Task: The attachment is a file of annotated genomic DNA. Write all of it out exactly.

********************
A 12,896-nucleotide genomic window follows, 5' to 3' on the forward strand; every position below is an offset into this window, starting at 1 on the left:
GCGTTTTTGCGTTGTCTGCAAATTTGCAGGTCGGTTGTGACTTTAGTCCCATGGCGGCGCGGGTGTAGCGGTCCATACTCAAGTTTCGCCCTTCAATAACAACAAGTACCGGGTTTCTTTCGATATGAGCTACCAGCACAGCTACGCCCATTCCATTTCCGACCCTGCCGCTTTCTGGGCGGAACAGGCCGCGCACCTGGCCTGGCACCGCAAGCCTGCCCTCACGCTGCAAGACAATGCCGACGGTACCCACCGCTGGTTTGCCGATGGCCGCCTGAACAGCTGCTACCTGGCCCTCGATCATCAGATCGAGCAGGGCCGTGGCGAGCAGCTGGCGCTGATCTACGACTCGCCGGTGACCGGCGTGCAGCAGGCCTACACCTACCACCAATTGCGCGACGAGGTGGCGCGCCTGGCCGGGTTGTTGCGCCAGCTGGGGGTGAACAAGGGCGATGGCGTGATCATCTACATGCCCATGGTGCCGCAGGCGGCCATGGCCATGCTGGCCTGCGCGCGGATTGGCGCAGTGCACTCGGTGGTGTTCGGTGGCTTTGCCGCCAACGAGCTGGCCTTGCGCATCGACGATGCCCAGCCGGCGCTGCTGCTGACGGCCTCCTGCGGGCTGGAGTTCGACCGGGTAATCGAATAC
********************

A 12,896-nucleotide genomic window follows, 5' to 3' on the forward strand; every position below is an offset into this window, starting at 1 on the left:
GCGTTTTTGCGTTGTCTGCAAATTTGCAGGTCGGTTGTGACTTTAGTCCCATGGCGGCGCGGGTGTAGCGGTCCATACTCAAGTTTCGCCCTTCAATAACAACAAGTACCGGGTTTCTTTCGATATGAGCTACCAGCACAGCTACGCCCATTCCATTTCCGACCCTGCCGCTTTCTGGGCGGAACAGGCCGCGCACCTGGCCTGGCACCGCAAGCCTGCCCTCACGCTGCAAGACAATGCCGACGGTACCCACCGCTGGTTTGCCGATGGCCGCCTGAACAGCTGCTACCTGGCCCTCGATCATCAGATCGAGCAGGGCCGTGGCGAGCAGCTGGCGCTGATCTACGACTCGCCGGTGACCGGCGTGCAGCAGGCCTACACCTACCACCAATTGCGCGACGAGGTGGCGCGCCTGGCCGGGTTGTTGCGCCAGCTGGGGGTGAACAAGGGCGATGGCGTGATCATCTACATGCCCATGGTGCCGCAGGCGGCCATGGCCATGCTGGCCTGCGCGCGGATTGGCGCAGTGCACTCGGTGGTGTTCGGTGGCTTTGCCGCCAACGAGCTGGCCTTGCGCATCGACGATGCCCAGCCGGCGCTGCTGCTGACGGCCTCCTGCGGGCTGGAGTTCGACCGGGTAATCGAATAC